But top DOJ official David Margolis overruled that finding and barred the ethics office from referring the batter to state bars in Washington, D.C., and Pennsylvania, where Bybee and Yoo are members, respectively.


[ Nadler:] "This should never have happened, and I will continue working to ensure that the appropriate corrective steps are taken so that it does not happen in the future.

At the same time, the relevant officials in the states where attorneys Yoo and Bybee are licensed to practice law have authority to determine whether further investigation or disciplinary action is warranted. These states do not need a referral from the Department of Justice in order to interpret and enforce the standards of professional responsibility and ethics against their members."


That won't happen, but as someone in the comments of this TPM post mentioned, what will happen is that the "professional misconduct", including a description, will go on their respective records. And that's not nothing.

In the meantime, any alumni of Berkeley out there want to protest the hiring of that dufus Yoo? Perhaps a petition by alumni and students to dismiss? What's with Berkeley? Apparently not the same place it used to be. They can still work up some passion but I can't quite figure out about what.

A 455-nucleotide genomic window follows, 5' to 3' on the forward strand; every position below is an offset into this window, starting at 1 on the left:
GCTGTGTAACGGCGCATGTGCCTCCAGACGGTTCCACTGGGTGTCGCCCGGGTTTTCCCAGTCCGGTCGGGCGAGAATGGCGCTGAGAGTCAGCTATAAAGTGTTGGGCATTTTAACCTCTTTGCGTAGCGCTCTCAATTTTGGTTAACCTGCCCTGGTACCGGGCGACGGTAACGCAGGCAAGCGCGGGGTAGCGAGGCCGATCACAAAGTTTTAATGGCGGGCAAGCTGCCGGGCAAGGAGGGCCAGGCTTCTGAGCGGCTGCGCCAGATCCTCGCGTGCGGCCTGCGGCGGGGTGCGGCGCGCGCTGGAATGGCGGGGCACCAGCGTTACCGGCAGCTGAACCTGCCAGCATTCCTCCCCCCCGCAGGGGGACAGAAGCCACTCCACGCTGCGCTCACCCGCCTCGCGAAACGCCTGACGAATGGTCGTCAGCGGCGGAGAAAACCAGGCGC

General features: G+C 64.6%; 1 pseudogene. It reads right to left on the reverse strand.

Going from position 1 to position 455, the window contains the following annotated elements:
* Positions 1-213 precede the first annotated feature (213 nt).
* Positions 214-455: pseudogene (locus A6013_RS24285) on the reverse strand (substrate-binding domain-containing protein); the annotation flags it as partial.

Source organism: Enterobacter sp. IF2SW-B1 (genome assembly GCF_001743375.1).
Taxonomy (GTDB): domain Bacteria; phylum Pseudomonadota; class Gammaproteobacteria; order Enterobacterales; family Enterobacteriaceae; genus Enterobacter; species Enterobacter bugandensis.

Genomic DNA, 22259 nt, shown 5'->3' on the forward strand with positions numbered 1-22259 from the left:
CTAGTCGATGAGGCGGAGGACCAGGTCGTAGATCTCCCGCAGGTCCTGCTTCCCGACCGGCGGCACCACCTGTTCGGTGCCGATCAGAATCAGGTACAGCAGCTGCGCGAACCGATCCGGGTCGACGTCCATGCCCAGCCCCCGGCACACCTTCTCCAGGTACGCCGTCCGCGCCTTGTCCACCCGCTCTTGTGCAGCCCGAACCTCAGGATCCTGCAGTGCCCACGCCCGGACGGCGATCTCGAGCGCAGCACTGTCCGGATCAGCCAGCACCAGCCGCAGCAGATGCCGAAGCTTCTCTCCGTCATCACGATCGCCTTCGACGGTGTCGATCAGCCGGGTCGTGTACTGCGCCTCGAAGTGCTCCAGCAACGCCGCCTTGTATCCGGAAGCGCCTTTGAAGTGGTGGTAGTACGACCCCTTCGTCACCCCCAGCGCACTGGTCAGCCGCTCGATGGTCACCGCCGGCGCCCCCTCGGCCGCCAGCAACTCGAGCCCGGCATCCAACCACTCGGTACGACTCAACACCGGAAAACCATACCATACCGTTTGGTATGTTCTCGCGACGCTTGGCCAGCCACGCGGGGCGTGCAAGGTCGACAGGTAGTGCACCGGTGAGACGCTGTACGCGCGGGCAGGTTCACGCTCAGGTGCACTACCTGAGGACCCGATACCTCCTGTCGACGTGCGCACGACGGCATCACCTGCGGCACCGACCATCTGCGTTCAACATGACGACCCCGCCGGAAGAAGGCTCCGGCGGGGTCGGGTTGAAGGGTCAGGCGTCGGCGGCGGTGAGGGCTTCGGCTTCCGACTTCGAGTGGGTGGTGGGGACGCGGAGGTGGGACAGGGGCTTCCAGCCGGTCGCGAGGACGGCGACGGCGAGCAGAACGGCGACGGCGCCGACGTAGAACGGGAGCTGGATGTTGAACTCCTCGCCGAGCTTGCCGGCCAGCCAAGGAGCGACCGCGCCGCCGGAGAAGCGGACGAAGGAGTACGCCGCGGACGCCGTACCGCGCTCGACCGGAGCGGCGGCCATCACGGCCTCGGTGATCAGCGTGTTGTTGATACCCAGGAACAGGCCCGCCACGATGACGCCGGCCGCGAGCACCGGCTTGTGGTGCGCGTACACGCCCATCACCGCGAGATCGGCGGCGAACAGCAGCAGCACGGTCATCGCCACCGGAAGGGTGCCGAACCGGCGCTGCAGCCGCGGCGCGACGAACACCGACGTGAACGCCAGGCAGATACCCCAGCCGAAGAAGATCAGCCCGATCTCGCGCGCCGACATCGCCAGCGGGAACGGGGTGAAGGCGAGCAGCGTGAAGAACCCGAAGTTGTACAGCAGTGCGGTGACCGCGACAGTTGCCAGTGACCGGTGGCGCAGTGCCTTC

....but hey, do what you will anyway.

Iran Doesn't Need Nuclear Weapons

I imagine they are smart enough to know that. I also imagine that our "enemies" the globe over are smiling while they wait for us to go broke, knowing it can't be much longer. All they have to do is hold out that threat of nukes and WMD and make some attack somewhere, no matter how small, to convince us that they are a threat to us (how absurd!), and we will continue to finance the war machine - on money borrowed from foreign governments! Actually, they don't even have to waste propaganda dollars - our military-industrial masters and their high-level slaves (aka Congress) do it for them.

When you consider the enormous differential in cost of fighting our war against the Taliban you will realize that they have already won.

While a Marine Corps combat brigade [...] burns up around 500,000 gallons of fuel a day (or $24 million, at an average of $48 per gallon), the marines’ insurgent enemies use a tiny fraction of that. They ride around in pickup trucks, or walk. They do not move in Humvees that average four miles per gallon.